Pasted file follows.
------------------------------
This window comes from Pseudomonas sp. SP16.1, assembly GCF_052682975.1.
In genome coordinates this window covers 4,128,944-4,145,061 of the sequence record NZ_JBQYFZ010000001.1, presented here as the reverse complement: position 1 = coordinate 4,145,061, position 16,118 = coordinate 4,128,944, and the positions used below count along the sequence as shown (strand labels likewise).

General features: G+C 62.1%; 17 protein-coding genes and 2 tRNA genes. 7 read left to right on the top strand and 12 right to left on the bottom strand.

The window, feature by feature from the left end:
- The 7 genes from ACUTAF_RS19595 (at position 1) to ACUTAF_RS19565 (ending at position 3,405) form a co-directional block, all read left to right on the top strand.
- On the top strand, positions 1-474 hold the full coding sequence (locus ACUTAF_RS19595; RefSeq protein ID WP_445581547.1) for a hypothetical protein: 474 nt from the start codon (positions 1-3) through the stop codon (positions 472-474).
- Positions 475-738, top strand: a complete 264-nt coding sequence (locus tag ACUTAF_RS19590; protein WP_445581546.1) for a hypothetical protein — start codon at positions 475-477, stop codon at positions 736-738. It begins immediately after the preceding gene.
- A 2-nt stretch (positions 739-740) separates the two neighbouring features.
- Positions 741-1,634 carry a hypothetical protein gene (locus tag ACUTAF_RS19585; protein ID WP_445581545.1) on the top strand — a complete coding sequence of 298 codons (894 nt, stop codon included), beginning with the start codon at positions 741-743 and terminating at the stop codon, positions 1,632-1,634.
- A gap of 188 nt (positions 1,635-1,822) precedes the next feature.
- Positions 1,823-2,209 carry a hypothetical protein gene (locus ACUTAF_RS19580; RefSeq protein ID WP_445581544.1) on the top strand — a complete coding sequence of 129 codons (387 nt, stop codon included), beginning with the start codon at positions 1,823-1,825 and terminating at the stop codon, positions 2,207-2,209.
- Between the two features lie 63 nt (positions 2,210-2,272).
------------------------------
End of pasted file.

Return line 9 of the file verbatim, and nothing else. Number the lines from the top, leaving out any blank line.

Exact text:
- Positions 741-1,634 carry a hypothetical protein gene (locus tag ACUTAF_RS19585; protein ID WP_445581545.1) on the top strand — a complete coding sequence of 298 codons (894 nt, stop codon included), beginning with the start codon at positions 741-743 and terminating at the stop codon, positions 1,632-1,634.